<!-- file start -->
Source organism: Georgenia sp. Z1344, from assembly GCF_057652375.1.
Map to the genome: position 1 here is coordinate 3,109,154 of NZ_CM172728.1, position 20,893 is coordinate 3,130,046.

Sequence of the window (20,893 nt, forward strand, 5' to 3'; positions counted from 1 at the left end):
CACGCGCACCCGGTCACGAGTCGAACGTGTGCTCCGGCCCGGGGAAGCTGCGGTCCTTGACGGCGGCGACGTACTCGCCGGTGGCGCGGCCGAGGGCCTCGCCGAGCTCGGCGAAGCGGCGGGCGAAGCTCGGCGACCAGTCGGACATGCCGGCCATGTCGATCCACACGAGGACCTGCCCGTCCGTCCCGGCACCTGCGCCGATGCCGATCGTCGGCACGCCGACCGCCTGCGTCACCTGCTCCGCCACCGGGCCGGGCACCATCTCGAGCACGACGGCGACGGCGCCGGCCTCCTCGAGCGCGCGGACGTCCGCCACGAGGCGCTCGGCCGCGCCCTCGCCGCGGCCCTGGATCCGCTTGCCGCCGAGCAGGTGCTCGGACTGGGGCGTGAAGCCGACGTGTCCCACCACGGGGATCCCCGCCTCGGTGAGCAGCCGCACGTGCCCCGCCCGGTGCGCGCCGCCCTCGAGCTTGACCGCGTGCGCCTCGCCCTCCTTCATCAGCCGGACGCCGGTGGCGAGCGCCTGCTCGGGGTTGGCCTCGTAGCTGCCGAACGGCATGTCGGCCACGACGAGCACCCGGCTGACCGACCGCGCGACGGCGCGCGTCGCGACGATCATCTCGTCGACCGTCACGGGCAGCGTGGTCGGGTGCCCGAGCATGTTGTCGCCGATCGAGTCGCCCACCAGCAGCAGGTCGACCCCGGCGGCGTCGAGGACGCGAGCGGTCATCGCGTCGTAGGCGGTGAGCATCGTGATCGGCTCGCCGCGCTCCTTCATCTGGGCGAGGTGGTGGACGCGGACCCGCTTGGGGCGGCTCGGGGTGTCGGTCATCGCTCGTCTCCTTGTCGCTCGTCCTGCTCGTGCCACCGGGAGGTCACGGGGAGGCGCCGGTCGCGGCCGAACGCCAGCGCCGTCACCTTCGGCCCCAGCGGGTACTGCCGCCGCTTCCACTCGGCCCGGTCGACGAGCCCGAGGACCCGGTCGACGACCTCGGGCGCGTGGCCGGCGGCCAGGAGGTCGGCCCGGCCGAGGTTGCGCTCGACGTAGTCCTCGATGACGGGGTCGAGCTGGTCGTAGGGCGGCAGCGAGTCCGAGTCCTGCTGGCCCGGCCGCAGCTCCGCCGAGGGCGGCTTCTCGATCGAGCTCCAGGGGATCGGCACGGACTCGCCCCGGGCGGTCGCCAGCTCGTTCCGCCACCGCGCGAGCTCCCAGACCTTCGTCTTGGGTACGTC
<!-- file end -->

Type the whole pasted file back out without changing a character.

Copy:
Source organism: Georgenia sp. Z1344, from assembly GCF_057652375.1.
Map to the genome: position 1 here is coordinate 3,109,154 of NZ_CM172728.1, position 20,893 is coordinate 3,130,046.

Sequence of the window (20,893 nt, forward strand, 5' to 3'; positions counted from 1 at the left end):
CACGCGCACCCGGTCACGAGTCGAACGTGTGCTCCGGCCCGGGGAAGCTGCGGTCCTTGACGGCGGCGACGTACTCGCCGGTGGCGCGGCCGAGGGCCTCGCCGAGCTCGGCGAAGCGGCGGGCGAAGCTCGGCGACCAGTCGGACATGCCGGCCATGTCGATCCACACGAGGACCTGCCCGTCCGTCCCGGCACCTGCGCCGATGCCGATCGTCGGCACGCCGACCGCCTGCGTCACCTGCTCCGCCACCGGGCCGGGCACCATCTCGAGCACGACGGCGACGGCGCCGGCCTCCTCGAGCGCGCGGACGTCCGCCACGAGGCGCTCGGCCGCGCCCTCGCCGCGGCCCTGGATCCGCTTGCCGCCGAGCAGGTGCTCGGACTGGGGCGTGAAGCCGACGTGTCCCACCACGGGGATCCCCGCCTCGGTGAGCAGCCGCACGTGCCCCGCCCGGTGCGCGCCGCCCTCGAGCTTGACCGCGTGCGCCTCGCCCTCCTTCATCAGCCGGACGCCGGTGGCGAGCGCCTGCTCGGGGTTGGCCTCGTAGCTGCCGAACGGCATGTCGGCCACGACGAGCACCCGGCTGACCGACCGCGCGACGGCGCGCGTCGCGACGATCATCTCGTCGACCGTCACGGGCAGCGTGGTCGGGTGCCCGAGCATGTTGTCGCCGATCGAGTCGCCCACCAGCAGCAGGTCGACCCCGGCGGCGTCGAGGACGCGAGCGGTCATCGCGTCGTAGGCGGTGAGCATCGTGATCGGCTCGCCGCGCTCCTTCATCTGGGCGAGGTGGTGGACGCGGACCCGCTTGGGGCGGCTCGGGGTGTCGGTCATCGCTCGTCTCCTTGTCGCTCGTCCTGCTCGTGCCACCGGGAGGTCACGGGGAGGCGCCGGTCGCGGCCGAACGCCAGCGCCGTCACCTTCGGCCCCAGCGGGTACTGCCGCCGCTTCCACTCGGCCCGGTCGACGAGCCCGAGGACCCGGTCGACGACCTCGGGCGCGTGGCCGGCGGCCAGGAGGTCGGCCCGGCCGAGGTTGCGCTCGACGTAGTCCTCGATGACGGGGTCGAGCTGGTCGTAGGGCGGCAGCGAGTCCGAGTCCTGCTGGCCCGGCCGCAGCTCCGCCGAGGGCGGCTTCTCGATCGAGCTCCAGGGGATCGGCACGGACTCGCCCCGGGCGGTCGCCAGCTCGTTCCGCCACCGCGCGAGCTCCCAGACCTTCGTCTTGGGTACGTC